Customer Options, News Updates, and Repeat Programs Successfully Recover Lost Sales and Generate Recurring Business According to Recent SuperFastBusiness Report

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Lost sales don’t have to stay as lost profits according to a latest report from SuperFastBusiness. James Schramko talks about how companies can recoup lost business and generate repeat customers by presenting options, doing sales follow-ups, and introducing repeat programs.

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James Schramko - Online Business Expert

Offer a recurring program wherever possible because it’s more than likely that they will have a repeat need in the future. Even if they came into your existence just for a one time need... stay in touch with them regularly.

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Internet marketing expert and successful webpreneur James Schramko knows exactly what the market wants and how to deliver the goods. Schramko uses much of what he experiences and learns in the industry to help other companies grow their own business through his multiple websites that offer a range of diverse products and services: FastWebFormula, InternetMarketingSpeed, Wealthification, SilverCircle, and SuperFastBusiness. This week on SuperFastBusiness.com’s series on business growth, Schramko recently talked about how other entrepreneurs can recover lost sales and generate recurring business through customer options, news updates, and repeat programs.

Can customers have enough choices? Selections on products and services, according to Schramko, do not necessarily mean presenting customers with multiple options in the double digits. For most cases, two options are actually better than 20 options.

The SuperFastBusiness founder and CEO clarifies, “Maybe you’ve only got one thing for sale right now and maybe it’s time to just add the next package… one for a slightly different market, and the one that you didn’t think you could actually offer before but now you can because you have new team members, or you have a better process or a better system, or the market shifted on you.”

On the question of losing a customer or a sale, Schramko gives a bit of good news by relating an experience he had while working in luxury car dealerships. He recalls, “When someone purchased a different model other than what I sold, which was upsetting at the time, I’d still follow them up and send them news clippings. But my competitor, who’d actually sold the vehicle, would not follow the customer up…. unless they had a perfect experience with that other vehicle purchase, they would, more often than not, come back and visit me when it’s time for the next car. That could even be as soon as a week or a month when perhaps their wife or their husband was after their vehicle.”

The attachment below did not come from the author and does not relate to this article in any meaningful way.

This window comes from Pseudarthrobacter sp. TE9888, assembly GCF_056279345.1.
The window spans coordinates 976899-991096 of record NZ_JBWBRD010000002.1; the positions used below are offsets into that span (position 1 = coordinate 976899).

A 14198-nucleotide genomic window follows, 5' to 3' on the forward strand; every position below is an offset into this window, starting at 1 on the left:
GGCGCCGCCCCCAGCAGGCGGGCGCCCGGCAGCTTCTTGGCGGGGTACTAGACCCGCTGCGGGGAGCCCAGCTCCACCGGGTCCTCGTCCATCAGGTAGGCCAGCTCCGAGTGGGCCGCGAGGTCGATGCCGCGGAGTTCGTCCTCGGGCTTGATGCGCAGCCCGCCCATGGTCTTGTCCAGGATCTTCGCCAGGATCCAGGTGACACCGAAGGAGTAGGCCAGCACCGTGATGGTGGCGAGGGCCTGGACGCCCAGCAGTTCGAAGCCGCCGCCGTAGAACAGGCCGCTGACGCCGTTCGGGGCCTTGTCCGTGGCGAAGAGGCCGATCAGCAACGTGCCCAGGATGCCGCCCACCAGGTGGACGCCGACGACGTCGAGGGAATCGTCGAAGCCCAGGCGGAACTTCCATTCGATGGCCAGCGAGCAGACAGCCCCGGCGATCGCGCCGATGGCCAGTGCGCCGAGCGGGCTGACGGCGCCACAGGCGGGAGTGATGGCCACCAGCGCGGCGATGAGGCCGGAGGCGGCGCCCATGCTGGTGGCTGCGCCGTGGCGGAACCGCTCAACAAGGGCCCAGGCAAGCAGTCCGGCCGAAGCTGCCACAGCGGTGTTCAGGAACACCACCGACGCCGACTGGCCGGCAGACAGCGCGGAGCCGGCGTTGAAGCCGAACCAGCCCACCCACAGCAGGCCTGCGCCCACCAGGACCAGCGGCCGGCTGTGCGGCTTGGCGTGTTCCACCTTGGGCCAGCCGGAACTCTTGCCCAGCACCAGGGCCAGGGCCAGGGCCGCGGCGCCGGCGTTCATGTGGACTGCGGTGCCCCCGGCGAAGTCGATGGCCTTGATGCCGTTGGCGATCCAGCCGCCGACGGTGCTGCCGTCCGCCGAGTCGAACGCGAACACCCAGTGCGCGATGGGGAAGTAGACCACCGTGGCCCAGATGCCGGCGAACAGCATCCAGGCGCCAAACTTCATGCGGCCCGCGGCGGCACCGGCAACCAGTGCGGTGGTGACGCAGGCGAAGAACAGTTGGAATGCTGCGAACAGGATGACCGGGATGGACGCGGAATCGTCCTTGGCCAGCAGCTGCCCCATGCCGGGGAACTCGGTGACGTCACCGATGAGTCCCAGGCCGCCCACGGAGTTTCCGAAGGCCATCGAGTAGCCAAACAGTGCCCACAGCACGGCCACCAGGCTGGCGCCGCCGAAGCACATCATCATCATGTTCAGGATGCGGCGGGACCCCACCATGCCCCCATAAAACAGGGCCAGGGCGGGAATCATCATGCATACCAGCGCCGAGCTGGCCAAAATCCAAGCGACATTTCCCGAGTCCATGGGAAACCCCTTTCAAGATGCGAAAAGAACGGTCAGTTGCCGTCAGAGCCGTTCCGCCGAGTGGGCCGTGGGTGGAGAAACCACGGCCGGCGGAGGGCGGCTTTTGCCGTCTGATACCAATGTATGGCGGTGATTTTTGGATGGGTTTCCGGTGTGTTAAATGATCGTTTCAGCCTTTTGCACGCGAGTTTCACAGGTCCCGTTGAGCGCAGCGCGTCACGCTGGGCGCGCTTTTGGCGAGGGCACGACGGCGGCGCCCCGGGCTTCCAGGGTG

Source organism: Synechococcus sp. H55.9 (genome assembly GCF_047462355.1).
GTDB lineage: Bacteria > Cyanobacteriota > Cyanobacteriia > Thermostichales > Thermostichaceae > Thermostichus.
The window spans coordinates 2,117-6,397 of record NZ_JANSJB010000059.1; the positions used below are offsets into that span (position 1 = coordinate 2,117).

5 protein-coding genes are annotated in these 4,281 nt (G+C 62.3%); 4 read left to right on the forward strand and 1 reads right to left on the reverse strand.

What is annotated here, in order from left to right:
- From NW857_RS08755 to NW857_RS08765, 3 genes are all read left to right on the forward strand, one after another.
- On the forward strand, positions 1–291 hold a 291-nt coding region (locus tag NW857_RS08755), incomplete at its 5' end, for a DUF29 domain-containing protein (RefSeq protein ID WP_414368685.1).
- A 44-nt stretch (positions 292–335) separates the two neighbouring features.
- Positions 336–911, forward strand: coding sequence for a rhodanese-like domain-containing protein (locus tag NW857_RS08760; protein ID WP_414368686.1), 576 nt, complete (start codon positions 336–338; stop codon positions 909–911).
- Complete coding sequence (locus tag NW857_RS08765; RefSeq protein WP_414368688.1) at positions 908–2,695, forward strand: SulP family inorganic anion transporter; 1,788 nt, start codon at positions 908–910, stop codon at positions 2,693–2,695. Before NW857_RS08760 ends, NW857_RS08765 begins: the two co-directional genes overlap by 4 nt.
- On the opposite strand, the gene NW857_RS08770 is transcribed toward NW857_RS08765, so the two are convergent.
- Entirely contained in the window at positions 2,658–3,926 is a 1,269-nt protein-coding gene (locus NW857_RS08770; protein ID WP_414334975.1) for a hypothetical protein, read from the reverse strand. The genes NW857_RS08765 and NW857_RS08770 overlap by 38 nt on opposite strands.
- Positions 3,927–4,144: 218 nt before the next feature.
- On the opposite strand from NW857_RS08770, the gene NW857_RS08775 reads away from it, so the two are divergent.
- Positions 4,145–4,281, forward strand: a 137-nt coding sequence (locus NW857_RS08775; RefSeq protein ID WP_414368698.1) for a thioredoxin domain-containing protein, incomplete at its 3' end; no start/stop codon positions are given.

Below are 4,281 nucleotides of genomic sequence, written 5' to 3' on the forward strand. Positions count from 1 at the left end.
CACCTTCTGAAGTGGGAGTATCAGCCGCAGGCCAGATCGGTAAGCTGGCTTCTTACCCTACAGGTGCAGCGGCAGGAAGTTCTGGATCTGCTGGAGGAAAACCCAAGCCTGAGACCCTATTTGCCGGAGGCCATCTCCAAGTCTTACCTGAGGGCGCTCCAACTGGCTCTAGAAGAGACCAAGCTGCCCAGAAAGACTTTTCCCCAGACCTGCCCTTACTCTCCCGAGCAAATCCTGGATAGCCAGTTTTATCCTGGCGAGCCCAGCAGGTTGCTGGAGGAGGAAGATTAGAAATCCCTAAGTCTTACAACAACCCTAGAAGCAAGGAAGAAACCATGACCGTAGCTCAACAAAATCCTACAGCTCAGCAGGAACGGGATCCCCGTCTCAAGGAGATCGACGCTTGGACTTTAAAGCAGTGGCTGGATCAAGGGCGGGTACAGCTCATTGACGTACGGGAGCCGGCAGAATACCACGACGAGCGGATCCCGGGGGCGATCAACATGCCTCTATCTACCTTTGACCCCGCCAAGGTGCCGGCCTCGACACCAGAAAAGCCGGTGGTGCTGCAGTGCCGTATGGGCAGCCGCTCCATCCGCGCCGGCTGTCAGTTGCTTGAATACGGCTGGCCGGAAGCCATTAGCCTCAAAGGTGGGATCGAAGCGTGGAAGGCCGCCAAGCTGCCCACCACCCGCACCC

Schramko’s word of advice then in recovering lost sales is to follow-up with customers and potential customers who have made inquiries or done any sort of contact with the business through updated newsletters. By sending updated newsletters with the express permission of the recipients, companies present customers with new options or better alternatives for products and services.

“Even when I sold cars,” Schramko says, “I would actually say to the customer, ‘I don’t view this as the end of the sale, I view this as a start of a relationship where I’m going to be the person you come to look after all your motoring needs.’”

But how can companies turn that one-time business into actual repeat business? Recurring programs like membership cards, loyalty programs, or discount clubs can encourage repeat sales. Schramko remarks, “Offer a recurring program wherever possible because it’s more than likely that they will have a repeat need in the future. Even if they came into your existence just for a one time need. Indoctrinate them. Help them find out what else you do and stay in touch with them regularly.”

And finally, Schramko encourages companies to keep challenging their assumptions, to truly examine the honest truths about their business. Because what was once held true may not be relevant in today’s market. For example, people used to think that no consumer will pay for bottled water or that downloading music off the Internet will never take off. Staying relevant in the current market landscape means looking beyond the traditional framework that established the business in the beginning and by determining certain factors about competitors, new prospects, and consumer behavior. Schramko points out that by eliminating previous assumptions, new opportunities can be explored.

Profitability doesn’t have to be challenged by lost sales. Through James Schramko’s own formula for successful business development, any company can quickly win back customers, achieve repeat sales, and ensure a business that will operate for the long haul. For more strategic initiatives on business growth, watch daily updates on SuperFastBusiness.com.

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